Australia's central bank felt it needed to cut interest rates at its May meeting because the economy was still growing at a below-potential pace and inflation was not a threat.
Yet minutes of the Reserve Bank of Australia's (RBA) May 7 meeting revealed that board members were keenly aware that past rate cuts are still working through the economy.
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"Taking all the factors into consideration, the Board decided that some of the scope to ease policy should be used at this meeting," the minutes said.
"It judged that a further reduction in the cash rate was appropriate to encourage sustainable growth in the economy, consistent with achieving the inflation target."
The RBA cut its cash rate by a quarter point to a record low 2.75 percent.
Markets are giving a less than one-in-five chance of a follow-up move in June, but are fully priced for a quarter-point easing over the next 12 months.
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Board members saw that households were responding to low rates with the housing market picking up and consumer confidence above average.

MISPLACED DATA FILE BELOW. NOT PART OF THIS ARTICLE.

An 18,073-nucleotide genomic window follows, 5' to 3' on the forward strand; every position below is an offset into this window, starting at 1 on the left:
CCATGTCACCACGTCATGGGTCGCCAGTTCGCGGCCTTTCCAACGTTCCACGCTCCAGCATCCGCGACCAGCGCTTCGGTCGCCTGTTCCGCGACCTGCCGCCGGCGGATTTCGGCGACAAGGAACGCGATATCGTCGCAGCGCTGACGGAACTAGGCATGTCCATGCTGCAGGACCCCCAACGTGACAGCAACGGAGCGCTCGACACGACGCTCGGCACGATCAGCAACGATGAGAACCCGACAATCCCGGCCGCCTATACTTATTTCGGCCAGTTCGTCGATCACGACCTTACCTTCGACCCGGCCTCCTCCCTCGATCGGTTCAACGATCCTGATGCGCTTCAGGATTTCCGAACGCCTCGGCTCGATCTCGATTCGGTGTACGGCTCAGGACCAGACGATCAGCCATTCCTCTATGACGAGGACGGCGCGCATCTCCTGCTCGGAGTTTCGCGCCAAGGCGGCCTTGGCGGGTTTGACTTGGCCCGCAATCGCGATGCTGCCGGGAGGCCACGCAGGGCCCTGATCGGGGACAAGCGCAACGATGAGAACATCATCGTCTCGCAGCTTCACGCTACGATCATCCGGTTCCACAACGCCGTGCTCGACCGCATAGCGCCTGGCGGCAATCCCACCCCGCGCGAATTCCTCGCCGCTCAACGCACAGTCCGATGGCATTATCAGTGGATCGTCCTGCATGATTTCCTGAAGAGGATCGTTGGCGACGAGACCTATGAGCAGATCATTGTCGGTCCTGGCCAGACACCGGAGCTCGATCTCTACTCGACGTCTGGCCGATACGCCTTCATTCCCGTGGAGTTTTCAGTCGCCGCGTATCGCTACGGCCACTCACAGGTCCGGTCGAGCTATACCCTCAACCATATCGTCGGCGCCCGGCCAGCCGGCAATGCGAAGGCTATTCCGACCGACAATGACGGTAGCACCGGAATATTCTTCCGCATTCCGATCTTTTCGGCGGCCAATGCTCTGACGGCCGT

But they noted that investment outside the resources sector was still subdued and business conditions remained below average, possibly in part due to the high local dollar.
The RBA expects the economy to grow a little below trend this year, and only picking up gradually to be close to trend through 2014.
"The near term forecast reflected the slowing in overall business investment, given the peak in the mining investment boom along with the effects of fiscal consolidation and the high level of the exchange rate," the minutes said.
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"This was expected to be partly offset by growth of resources exports, a pick-up in consumption and moderate growth in dwelling investment."
Since the rate cut, the Australian dollar has dropped more than 4 percent versus its U.S. peer, although the fall partly reflected a resurgent greenback.
Just this week, the Aussie hit an 11-month trough near $0.9700, a development likely to be welcomed by some exporters.